Nursing students attain 100% passing rate on board exams

photo of a nurse standing in an exam roomGoing into nursing wasn’t the plan for Chantri Krejci. But thanks to opportunities at Laramie County Community College, she and many others have found their paths and entered the workforce with outstanding credentials in tow. 

Krejci was among LCCC nursing students who saw a 100% pass rate on the National Council Leensure Examination (NCLEX), a nationwide examination for the licensing of nurses. Examinees must achieve an 80% or higher on the challenging assessment for licensing, and the second quarter pass rate for both Practical Nursing certificate students and Registered Nurse graduates saw all students meet or exceed that mark.

Dr. Karen Bowen, LCCC’s nursing program director, said it’s an achievement that graduates and certificate recipients can be proud of.

“It is very rare that programs produce a 100% passing rate on the exam, especially for first-time test takers,” Bowen said. “We’ve always maintained higher pass rates at LCCC, but never at this level.”

Completing her degree and becoming licensed is the next step in a journey that’s taken some twists and turns for Krejci. A native of Aspen, Colorado, she studied animal sciences at the University of Wyoming in 2011 before she met her husband. She then became a full-time mom for eight years. Struggles with pregnancies resulted in hospitalizations and other difficult times that called for health care. Krejci said she didn’t remember much about the doctors at that time, but the nurses made a lasting impact on her perspective.

“These are the people that made the biggest difference, so I decided to pursue that,” she said.

Pursuing the Associate Degree in Nursing came with its challenges, Krejci said. When she entered the program in 2021, many in her cohort were already Certified Nursing Assistants or Emergency Medical Technicians, giving them a background in health care that Krejci didn’t yet have. But with time came an understanding of how to approach the program and meet her goals.

“Once I got a foothold established, I found a support system with my classmates and the faculty,” she said. “I felt like I had to work a little harder at first, but I never really had doubts after the first semester that this was where I needed to be.”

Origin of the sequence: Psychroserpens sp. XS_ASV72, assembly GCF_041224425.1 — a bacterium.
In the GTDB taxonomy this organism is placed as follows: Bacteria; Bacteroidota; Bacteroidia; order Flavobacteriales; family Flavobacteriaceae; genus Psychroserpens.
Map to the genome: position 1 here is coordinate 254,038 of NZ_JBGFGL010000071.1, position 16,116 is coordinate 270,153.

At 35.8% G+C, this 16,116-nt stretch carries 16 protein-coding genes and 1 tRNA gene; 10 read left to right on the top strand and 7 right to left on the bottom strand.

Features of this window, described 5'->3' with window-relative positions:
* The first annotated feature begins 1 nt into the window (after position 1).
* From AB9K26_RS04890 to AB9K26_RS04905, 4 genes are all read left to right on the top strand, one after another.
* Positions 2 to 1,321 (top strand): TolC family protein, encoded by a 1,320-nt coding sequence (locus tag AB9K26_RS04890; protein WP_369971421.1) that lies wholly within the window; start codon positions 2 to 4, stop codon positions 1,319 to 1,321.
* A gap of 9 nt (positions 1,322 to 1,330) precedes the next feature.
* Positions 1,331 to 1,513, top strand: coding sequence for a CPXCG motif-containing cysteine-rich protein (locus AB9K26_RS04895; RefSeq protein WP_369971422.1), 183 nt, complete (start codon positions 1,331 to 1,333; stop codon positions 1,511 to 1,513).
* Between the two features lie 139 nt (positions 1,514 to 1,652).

Haley Buszkiewic, another in the cohort that achieved the 100% passing rate, was also a student parent with a lot to juggle. In addition to commuting from Laramie for classes, Buszkiewic worked three different jobs during her time as a student. Even with the heavy load of responsibility, Buszkiewic, who was already a CNA, said she knew pursuing more advanced degrees was the right path.

“I’m a very strong-willed individual,” she said. “Ever since my oldest was born, I have just wanted to better myself and not be living from paycheck to paycheck.”

That journey of advancement continues today as Buszkiewic pursues a bachelor’s degree in nursing at the University of Wyoming. And again, she’s doing it while she’s a mom who works up to three different jobs. 

While there may have been a lot to overcome for Buszkiewic, she said LCCC’s faculty were top-notch, making sure students knew the expectations for nurses and providing the support they needed.

“The instructors care and they prepare you to be strong mentally and possess strong judgment,” she said. “I think one of the biggest things was the accountability they held students to, making sure they gave us standards and that we followed them.”

For Krejci, who went into nursing because she wanted to help people, the faculty at LCCC provided an example of how to approach the profession.

“My first instructor was one of the most inspirational people I’ve ever been around,” Krejci said. “She loves to take care of people, and she was one of those people who talked about the profession with so much passion.”

The cohort achieving a 100% passing rate on the board examines is even more exceptional because of the fact it was the first group of students tested using the new NEXGen testing platform generated by the National Council for State Boards of Nursing to identify clinical judgment in nursing graduates. Bowen said preparation for the exam is more challenging than in the past.

“The students not only have to think about the information they are being presented with, but now they are being asked to take that one step further and make a decision regarding what to do with that information,” she said. “It’s a very different process from before.”

To have a 100% passing rate on the first attempt on the next generation examine was vindicating, Bowen said.

“We are thrilled that the work has paid off and that the students have been successful in their progression through the program and testing,” she said.

Buszkiewic still has some road to travel before she arrives at her goal of becoming a family nurse practitioner. But having achieved milestones at LCCC, she said she’s prepared for whatever life throws at her next. Because, she said, challenges have been overcome in the past, and she can do it again.

“I took it one day, one step at a time,” she said. “There were times that I struggled — I won’t say it was easy by any means — but I just had to lean on my support system and take it a step every day. I just tried to stay in that moment. This is where I want to be, and I am ready to do it.”